Then, as if that wasn’t enough excitement, I spotted this slug, which can only be a Banana Slug, in my slug non-expert opinion.  P1010080.JPG 

We had a little picnic afterward and the kids all played on two cement play structures shaped like boats.  The two-year old was covered in grime.  A fine time was had by all and I even met a few other school-at-home mothers, which was dandy, indeed.

Now, all the kids are crabby and tired and my house is in disarray, but meatloaf is in the oven and it’s only three and a half hours until the four-year old goes to bed.  Not that I’m counting.


So, you ask, how’s school-at-home going these days?  (Yeah, I know.  No one asked, but I can’t think of a single thing to talk about tonight.)

Much to my shock, my boys have become somewhat self-motivated.  They are on their computer, starting their lessons and doing their pre-algebra problems before I’ve even eaten my bowl of old-fashioned oatmeal.  Finally, they seem to understand that the sooner they start, the sooner they’ll be done.

Obviously, I still check their work and oversee their progress, but they are handling the bulk of their assignments on their own.  I can’t rave enough about K12.com’s curriculum.  I love everything about it, with the possible exception of science projects, but so far, we haven’t had to do any major ones.

We’re getting into a routine, all of us.  I’m still nostalgic about summer . . . the darkness comes so much earlier at night.  Before we know it, Christmas will take us by surprise and then we’ll be in the gloom of January and then crocuses will spring up.  Time doesn’t march; it sprints.

Reminder to self:  Plant more daffodils.  Can you ever really have enough?

How To Win the War Against Terror

Today’s task: Sort through last year’s school books, box up the non-consumables, discard the workbooks in the recycling bin, open up new boxes of materials, inventory and shelf them.

After I unpacked the new materials from K12.com, I realized that I was missing an entire box of materials. I’d noticed an uneven number of boxes when they arrived several weeks ago, but assumed that the missing box would show up sooner or later. Only, it didn’t.

So, after making sure my daughter was happily involved in a computer game at Nickjr.com, I telephoned K12.com to report the missing materials. (This is a paraphase of my actual conversation.)

Me: “Hi, I just unpacked my materials from K12 for this year, and I’m missing a whole box.”

Him: “How do you know?”

Me: “Um, because I have twin students and didn’t receive all the materials for the second twin. Plus, I have the packing list here and I am missing five subjects. A whole box.”

Him: “Let me check. I see we shipped five boxes.”

Me: “Yes.”

Daughter: “MAMA! MAMA!”

Me, hissing under breath, motioning to boys in the family room: “Go help your sister!”

Him: “Just a moment. Let me check.”

Daughter, shrieking: “NO! I WANT MOMMY!”

Me, holding phone against thigh: “PLEASE! HELP YOUR SISTER!”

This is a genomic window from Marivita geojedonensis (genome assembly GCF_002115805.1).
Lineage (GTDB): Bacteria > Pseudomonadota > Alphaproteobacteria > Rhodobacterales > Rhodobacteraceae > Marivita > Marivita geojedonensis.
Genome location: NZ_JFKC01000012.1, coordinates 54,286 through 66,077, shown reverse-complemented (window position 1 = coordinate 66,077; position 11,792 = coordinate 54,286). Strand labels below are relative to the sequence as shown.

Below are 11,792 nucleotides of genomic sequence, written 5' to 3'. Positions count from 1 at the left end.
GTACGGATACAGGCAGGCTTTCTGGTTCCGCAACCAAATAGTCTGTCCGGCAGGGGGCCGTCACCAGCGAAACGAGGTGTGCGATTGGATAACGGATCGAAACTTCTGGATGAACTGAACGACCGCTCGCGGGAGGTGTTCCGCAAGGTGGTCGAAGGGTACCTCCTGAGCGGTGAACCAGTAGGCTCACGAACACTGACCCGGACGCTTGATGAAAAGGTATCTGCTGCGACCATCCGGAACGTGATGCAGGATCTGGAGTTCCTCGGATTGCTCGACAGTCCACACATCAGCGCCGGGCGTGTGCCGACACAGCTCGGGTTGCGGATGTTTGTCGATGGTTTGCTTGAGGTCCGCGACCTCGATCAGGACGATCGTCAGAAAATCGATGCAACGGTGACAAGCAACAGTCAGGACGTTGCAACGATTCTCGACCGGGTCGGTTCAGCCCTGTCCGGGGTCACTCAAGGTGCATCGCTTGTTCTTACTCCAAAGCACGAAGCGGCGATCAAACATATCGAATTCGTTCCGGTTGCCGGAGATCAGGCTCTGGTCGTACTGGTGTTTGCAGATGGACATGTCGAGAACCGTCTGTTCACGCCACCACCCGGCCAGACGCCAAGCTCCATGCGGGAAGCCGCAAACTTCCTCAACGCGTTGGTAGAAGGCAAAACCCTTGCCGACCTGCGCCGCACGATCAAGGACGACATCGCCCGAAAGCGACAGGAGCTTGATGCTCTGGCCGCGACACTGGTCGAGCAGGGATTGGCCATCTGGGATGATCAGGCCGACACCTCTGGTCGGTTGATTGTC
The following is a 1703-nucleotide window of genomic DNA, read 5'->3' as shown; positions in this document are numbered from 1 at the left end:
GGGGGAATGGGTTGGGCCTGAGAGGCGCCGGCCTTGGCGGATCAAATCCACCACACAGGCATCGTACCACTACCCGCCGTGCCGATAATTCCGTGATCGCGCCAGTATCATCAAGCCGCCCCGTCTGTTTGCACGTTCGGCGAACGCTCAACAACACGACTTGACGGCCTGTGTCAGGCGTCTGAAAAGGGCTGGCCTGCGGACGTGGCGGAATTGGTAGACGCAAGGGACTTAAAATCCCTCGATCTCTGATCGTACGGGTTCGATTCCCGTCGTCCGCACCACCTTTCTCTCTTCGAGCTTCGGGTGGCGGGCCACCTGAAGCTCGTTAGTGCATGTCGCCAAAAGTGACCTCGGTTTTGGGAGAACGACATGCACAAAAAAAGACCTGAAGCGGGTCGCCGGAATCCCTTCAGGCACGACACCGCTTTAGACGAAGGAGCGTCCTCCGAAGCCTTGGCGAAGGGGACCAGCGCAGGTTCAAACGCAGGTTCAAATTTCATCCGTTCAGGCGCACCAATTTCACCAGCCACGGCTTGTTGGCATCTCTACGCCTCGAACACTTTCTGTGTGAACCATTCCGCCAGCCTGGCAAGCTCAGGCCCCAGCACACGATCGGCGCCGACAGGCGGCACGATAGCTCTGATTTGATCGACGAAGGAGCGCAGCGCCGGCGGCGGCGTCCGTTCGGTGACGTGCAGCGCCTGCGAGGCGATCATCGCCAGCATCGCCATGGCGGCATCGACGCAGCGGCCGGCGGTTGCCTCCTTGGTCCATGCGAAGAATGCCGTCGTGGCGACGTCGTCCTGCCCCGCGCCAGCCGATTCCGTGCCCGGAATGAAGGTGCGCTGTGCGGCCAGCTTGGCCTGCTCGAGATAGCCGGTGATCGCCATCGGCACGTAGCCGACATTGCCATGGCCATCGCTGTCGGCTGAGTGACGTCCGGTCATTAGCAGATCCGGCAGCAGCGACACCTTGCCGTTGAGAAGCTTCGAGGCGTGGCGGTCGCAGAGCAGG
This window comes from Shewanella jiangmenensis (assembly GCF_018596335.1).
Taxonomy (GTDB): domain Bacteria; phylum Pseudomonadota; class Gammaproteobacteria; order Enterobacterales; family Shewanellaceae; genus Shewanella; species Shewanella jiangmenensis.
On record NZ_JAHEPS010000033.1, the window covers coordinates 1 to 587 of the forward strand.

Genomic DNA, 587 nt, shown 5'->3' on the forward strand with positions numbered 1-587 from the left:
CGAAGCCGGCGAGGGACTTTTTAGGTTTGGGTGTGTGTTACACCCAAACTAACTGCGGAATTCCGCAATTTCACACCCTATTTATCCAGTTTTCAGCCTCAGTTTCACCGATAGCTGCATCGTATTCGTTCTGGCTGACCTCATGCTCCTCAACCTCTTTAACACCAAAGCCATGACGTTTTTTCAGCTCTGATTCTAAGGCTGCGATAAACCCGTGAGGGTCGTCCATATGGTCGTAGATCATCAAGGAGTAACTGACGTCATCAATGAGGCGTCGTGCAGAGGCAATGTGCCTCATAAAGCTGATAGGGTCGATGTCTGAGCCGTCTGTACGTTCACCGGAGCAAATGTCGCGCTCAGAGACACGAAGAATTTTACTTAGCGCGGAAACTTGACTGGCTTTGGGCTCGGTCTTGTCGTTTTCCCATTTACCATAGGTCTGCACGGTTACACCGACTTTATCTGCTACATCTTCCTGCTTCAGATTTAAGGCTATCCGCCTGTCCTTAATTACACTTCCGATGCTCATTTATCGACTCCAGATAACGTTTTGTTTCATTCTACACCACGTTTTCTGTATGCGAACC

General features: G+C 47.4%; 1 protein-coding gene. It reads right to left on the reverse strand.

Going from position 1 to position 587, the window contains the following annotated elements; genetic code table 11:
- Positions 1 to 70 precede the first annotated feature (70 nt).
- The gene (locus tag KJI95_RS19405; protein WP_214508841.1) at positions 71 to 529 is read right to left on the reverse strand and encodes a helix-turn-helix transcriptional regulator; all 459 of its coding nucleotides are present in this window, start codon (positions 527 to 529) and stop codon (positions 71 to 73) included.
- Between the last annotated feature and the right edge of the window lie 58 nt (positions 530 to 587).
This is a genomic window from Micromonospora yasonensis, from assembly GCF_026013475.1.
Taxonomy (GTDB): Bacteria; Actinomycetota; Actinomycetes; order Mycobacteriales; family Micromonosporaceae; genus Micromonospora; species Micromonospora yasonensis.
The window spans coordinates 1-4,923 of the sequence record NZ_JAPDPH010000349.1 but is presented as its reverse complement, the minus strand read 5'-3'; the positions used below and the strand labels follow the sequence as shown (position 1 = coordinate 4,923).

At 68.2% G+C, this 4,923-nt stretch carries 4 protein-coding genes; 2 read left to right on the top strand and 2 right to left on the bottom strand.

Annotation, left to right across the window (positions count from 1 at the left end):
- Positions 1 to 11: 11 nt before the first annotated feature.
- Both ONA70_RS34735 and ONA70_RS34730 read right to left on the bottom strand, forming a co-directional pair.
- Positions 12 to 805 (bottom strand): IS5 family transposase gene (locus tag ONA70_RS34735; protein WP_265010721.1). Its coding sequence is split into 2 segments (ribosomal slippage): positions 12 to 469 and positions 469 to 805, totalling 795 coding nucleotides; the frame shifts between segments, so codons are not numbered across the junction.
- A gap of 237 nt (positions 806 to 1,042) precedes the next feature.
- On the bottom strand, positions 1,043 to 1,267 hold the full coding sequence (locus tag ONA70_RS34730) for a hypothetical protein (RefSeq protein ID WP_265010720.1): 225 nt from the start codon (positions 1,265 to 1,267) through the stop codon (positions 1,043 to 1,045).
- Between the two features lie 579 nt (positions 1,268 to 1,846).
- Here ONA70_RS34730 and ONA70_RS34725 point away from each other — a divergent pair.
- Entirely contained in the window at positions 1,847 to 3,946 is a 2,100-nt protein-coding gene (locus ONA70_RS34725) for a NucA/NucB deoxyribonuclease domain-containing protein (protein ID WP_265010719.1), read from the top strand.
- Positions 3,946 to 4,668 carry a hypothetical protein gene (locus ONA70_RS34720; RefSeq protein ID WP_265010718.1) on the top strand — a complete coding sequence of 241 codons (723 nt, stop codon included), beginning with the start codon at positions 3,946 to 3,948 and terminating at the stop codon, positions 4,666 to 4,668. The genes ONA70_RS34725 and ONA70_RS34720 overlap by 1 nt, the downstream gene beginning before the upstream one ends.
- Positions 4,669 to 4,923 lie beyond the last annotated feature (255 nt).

Boys, staring at television: “She only wants you!”

Me, speaking into the phone: “Hello?”

Him: “Yes, I show we shipped five boxes. Did you receive five boxes?”

Me, ignoring screaming in the background: “Yes. But I should have six boxes.”

Him: “How do you know?”

Me, calm voice, now aware I’m dealing with an imbecile: “It’s like a math story problem. I have two students who should have three boxes each. Three plus three is six. I have five boxes. Six minus five is one. I’m missing a box. Plus, I. Don’t. Have. The. Materials. I’m looking at the packing list right now and I’m missing five subjects.”

Him: “How did you get a packing list?”

Me, now sweating, hissing under my breath at daughter who has appeared to cry up close and personal: “GO. AWAY!”

Me, aware of sweat on brow: “The packing list came with the history materials which were shipped separately because of the shape of the box.”

Him: “Do you have a tracking number?”

Me, glaring death-glare at red-eyed, weepy, gasping daughter: “Do I? I have a packing slip. Should it be on here?”

Him: “Um, let me check. Okay. Well. Do you want me to order the materials?”

Me: “Well. I need them. Do you need to reorder them? Or find the missing box?”

Him: “I’ll have to call UPS with a tracking number. I will reorder the materials.”

Me, still sending death-rays through the air at sobbing daughter: “Okay. Do you want the ISBN number?”

Him: “Yes.”

Me: “Number is XXXX.”

Him: “That’s back-ordered.”

Me: “Then how come I received the identical item already?” Pause. “Never-mind. Do you want the other numbers?”

Him: “Yes.”

Me: “Blah-blah-blah-blah.” Phone against hip again so I can yell at boys, “HELP ME OUT HERE!” Daughter still screams.

Him: “Okay. Those items are ordered.”

Me: “Thank you.”

Him: “Can I help you with anything else?”

Me: “Yes, please call 911 because I am going to JUMP OFF MY ROOF and then send me a nanny and a ticket to Tahiti because I AM RUNNING AWAY FROM HOME!” (Okay, I didn’t really say that part, but I could have!)

Why, please, tell me WHY small children have urgent needs ONLY after their parent has begun an important telephone call? Why do they not understand the universal sign for “I’M ON THE PHONE SO GET LOST!”? Why? And why do companies hire people with an IQ of a cardboard box to be customer service agents?